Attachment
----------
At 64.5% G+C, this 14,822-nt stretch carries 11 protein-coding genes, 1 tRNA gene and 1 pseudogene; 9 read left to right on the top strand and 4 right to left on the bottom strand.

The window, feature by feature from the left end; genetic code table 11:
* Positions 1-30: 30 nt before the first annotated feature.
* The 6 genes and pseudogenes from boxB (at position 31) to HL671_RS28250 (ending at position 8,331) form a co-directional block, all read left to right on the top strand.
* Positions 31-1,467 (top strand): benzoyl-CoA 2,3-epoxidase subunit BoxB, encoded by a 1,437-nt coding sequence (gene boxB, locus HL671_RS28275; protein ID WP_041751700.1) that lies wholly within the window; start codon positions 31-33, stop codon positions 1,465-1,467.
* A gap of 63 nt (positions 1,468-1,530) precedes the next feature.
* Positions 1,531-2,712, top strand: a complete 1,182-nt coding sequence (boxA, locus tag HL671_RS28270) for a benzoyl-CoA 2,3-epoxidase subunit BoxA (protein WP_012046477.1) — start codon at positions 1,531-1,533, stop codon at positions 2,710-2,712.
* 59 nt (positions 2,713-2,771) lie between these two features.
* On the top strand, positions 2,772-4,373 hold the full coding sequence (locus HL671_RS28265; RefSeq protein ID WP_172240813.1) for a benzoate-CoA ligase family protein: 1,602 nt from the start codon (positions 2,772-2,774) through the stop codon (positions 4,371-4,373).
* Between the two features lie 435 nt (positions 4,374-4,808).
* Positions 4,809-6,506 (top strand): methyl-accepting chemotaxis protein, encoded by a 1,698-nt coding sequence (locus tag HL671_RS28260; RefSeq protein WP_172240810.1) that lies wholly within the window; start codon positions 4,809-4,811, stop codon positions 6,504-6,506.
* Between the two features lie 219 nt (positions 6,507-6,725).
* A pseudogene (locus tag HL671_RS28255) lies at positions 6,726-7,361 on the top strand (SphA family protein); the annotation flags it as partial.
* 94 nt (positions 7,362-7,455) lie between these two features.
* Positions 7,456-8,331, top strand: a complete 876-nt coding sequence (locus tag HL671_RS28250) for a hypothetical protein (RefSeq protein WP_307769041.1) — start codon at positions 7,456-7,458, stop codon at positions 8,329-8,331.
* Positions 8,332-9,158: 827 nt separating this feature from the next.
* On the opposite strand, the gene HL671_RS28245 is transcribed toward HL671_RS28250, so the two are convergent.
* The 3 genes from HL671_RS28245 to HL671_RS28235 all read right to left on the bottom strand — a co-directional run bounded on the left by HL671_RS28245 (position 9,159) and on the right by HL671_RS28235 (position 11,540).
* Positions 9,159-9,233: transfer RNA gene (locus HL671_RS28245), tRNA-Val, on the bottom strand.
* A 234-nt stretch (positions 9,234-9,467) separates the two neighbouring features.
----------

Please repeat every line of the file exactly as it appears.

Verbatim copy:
At 64.5% G+C, this 14,822-nt stretch carries 11 protein-coding genes, 1 tRNA gene and 1 pseudogene; 9 read left to right on the top strand and 4 right to left on the bottom strand.

The window, feature by feature from the left end; genetic code table 11:
* Positions 1-30: 30 nt before the first annotated feature.
* The 6 genes and pseudogenes from boxB (at position 31) to HL671_RS28250 (ending at position 8,331) form a co-directional block, all read left to right on the top strand.
* Positions 31-1,467 (top strand): benzoyl-CoA 2,3-epoxidase subunit BoxB, encoded by a 1,437-nt coding sequence (gene boxB, locus HL671_RS28275; protein ID WP_041751700.1) that lies wholly within the window; start codon positions 31-33, stop codon positions 1,465-1,467.
* A gap of 63 nt (positions 1,468-1,530) precedes the next feature.
* Positions 1,531-2,712, top strand: a complete 1,182-nt coding sequence (boxA, locus tag HL671_RS28270) for a benzoyl-CoA 2,3-epoxidase subunit BoxA (protein WP_012046477.1) — start codon at positions 1,531-1,533, stop codon at positions 2,710-2,712.
* 59 nt (positions 2,713-2,771) lie between these two features.
* On the top strand, positions 2,772-4,373 hold the full coding sequence (locus HL671_RS28265; RefSeq protein ID WP_172240813.1) for a benzoate-CoA ligase family protein: 1,602 nt from the start codon (positions 2,772-2,774) through the stop codon (positions 4,371-4,373).
* Between the two features lie 435 nt (positions 4,374-4,808).
* Positions 4,809-6,506 (top strand): methyl-accepting chemotaxis protein, encoded by a 1,698-nt coding sequence (locus tag HL671_RS28260; RefSeq protein WP_172240810.1) that lies wholly within the window; start codon positions 4,809-4,811, stop codon positions 6,504-6,506.
* Between the two features lie 219 nt (positions 6,507-6,725).
* A pseudogene (locus tag HL671_RS28255) lies at positions 6,726-7,361 on the top strand (SphA family protein); the annotation flags it as partial.
* 94 nt (positions 7,362-7,455) lie between these two features.
* Positions 7,456-8,331, top strand: a complete 876-nt coding sequence (locus tag HL671_RS28250) for a hypothetical protein (RefSeq protein WP_307769041.1) — start codon at positions 7,456-7,458, stop codon at positions 8,329-8,331.
* Positions 8,332-9,158: 827 nt separating this feature from the next.
* On the opposite strand, the gene HL671_RS28245 is transcribed toward HL671_RS28250, so the two are convergent.
* The 3 genes from HL671_RS28245 to HL671_RS28235 all read right to left on the bottom strand — a co-directional run bounded on the left by HL671_RS28245 (position 9,159) and on the right by HL671_RS28235 (position 11,540).
* Positions 9,159-9,233: transfer RNA gene (locus HL671_RS28245), tRNA-Val, on the bottom strand.
* A 234-nt stretch (positions 9,234-9,467) separates the two neighbouring features.